Manfred on Deck

MLB commissioner-elect shaped by lifetime of labor influence
Thursday, November 20, 2014

For Robert D. Manfred Jr. '80, the road to the top of America's pastime has been a lifetime in the making.

Next, he steps up to the plate, taking the reins as commissioner of Major League Baseball Jan. 26.

It begins a new chapter in a life and career shaped by labor relations.

Manfred grew up in the small city of Rome, N.Y., the 'Copper City,' once an industrial hotspot that manufactured many of the country's copper products.

During his upbringing in the 1960s and early 1970s, he witnessed the erosion of regional and state manufacturing bases.

At home, he was surrounded by a blend of labor and employment relations. His mother was a union member as a schoolteacher. His father was an executive for Revere Copper and Brass – a company that had a difficult relationship with its unionized workers.

It is understandable that, from a young age, Manfred became familiar with the complex relationship between labor and executive management, and was able to see both sides of sensitive issues, according to

Transferring into ILR as a junior, he studied a variety of labor and employment topics, while building skills crucial to his future success.

He credits his Cornell ILR School education with preparing him for MLB's management pinnacle.

"The single biggest skill I gained at ILR is the ability to negotiate," Manfred said during a 2013 ILR interview shortly after being promoted to MLB's chief operating officer.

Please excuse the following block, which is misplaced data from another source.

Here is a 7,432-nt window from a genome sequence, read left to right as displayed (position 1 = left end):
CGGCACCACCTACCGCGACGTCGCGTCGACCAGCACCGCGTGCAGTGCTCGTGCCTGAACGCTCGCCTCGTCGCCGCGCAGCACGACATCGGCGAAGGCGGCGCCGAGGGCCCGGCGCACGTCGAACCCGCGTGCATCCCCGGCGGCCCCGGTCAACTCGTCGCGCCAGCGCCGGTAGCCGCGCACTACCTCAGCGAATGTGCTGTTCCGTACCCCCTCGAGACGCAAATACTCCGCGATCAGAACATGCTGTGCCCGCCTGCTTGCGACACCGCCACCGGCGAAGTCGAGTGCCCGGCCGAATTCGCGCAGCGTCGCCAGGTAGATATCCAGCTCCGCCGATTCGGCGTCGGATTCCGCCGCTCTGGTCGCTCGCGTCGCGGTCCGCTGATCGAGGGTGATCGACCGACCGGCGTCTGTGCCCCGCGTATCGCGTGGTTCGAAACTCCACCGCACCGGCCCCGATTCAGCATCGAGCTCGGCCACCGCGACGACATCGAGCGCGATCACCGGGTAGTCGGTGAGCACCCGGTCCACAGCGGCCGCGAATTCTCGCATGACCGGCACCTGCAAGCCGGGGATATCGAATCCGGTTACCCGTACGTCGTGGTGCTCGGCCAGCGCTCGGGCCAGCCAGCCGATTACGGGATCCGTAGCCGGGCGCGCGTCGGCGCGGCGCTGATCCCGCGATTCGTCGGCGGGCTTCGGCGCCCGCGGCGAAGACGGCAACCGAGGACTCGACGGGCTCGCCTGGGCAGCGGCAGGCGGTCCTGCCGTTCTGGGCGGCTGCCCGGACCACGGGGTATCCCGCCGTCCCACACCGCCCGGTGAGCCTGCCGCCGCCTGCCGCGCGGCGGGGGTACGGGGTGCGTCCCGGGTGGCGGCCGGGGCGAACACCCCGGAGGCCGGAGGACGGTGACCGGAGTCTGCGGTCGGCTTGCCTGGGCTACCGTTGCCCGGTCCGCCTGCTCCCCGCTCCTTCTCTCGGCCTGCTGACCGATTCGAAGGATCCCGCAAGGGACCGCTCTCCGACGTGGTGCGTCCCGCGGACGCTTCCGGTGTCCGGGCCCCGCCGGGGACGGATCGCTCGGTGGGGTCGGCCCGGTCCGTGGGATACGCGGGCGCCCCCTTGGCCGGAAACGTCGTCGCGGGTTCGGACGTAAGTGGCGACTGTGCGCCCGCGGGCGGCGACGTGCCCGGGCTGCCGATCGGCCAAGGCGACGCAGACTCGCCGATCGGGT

"I have been an effective negotiator because I was well trained in how to get ready to bargain – not only collectively bargain, but negotiate generally. And I am very rigorous to this day about that kind of preparation."

After graduating from ILR, Manfred received his law degree from Harvard Law School and joined the Morgan, Lewis and Bockius law firm. He became a partner in its Labor and Employment Law division where one of his roles was as an outside counsel to MLB – an organization affected by labor disputes throughout its history.

Joining the commissioner's office full-time in 1998, Manfred's knack for diplomacy can be seen throughout his 15-year tenure as MLB executive vice president of labor relations.

The New York Times reported that during this time, "… he proceeded to maintain relative harmony between the owners and players …" while he led negotiations resulting in three new collective bargaining agreements.

Manfred most recently served as the league’s chief operating officer, a role in which he continued to oversee labor relations and serve other executive functions.